I’ve been pretty much glued to the Olympics this year. I’ve even been inspired to whip out the gym card and bust a few reps. What I have not been inspired to do is buy any P&G products, but that must be down to the fact that I don’t have any children. Procter and Gamble, self-proclaimed “Proud sponsors of Moms”, have had a pretty intense campaign in the lead up to and now during the London games, firmly planting their logo on every TV screen between programmes.
Now, granted the one with the little gymnast girl who perseveres to Spandau Ballet until she can jump across the pummel horse is DESPERATELY cute, the overwhelming message being delivered during every single ad break is that it is only mothers who are instrumental in their little champions success and that the value of their contribution to this success is measured by the amount of housework they do.
While P&G are clearly trying to pull at heart-strings (and it’s working- you go little gymnast!) I find these ads incredibly infuriating. Women are mothers. And mothers take care of children. And do an awful lot of cleaning. So far so stereotype after dated stereotype.
However the even more insulting flip side of this whole message is that fathers are essentially removed from having any role in child rearing.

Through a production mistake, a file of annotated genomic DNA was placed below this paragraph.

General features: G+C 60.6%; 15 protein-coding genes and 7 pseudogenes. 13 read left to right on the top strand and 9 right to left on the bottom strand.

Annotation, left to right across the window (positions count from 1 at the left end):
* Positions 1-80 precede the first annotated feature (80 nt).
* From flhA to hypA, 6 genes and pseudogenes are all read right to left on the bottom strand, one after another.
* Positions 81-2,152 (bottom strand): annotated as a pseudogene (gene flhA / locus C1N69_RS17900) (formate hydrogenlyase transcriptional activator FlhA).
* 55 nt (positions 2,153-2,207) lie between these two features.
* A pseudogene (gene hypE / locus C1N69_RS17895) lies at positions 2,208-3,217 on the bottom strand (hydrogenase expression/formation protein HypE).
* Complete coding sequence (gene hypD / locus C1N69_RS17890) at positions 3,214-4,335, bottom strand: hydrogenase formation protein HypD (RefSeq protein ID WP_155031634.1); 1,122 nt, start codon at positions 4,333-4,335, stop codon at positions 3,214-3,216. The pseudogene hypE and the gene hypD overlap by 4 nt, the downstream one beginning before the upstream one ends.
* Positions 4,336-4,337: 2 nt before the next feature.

Moms: We love you. Now stop watching TV and go do the washing-up.
While mothers are portrayed as cooking, cleaning and bringing children to training sessions fathers fail to even make an appearance in the series of adverts. Well done on a double-dose of sexism, Pampers! Clearly fathers and indeed the entire family of any Olympian will have made massive sacrifices to support their child’s dream, and they should have as much recognition.
Take Chad le Clos’s father on BBC after his son’s 200m Butterfly win. Barely able to contain his excitement at his son’s win he had to ask if he was live on air while gushing unabashedly about his “beautiful boy”.
Great Britain’s swimmer Hannah Miley stated that the last thing her father and coach says to her when she gets into the water is that he loves her.
These examples (greatly limited by my only viewing the swimming so far) shouldn’t even be necessary as I’m sure many athletes have loving and supportive fathers. And yet, P&G is saying that only women care for children and that only Moms are to be thanked for gold medals.
They also seem to greatly overeste the importance of clean gym kits in ratio to performance times. Sure, they’re important, but so is support from your family- no matter what family unit you come from.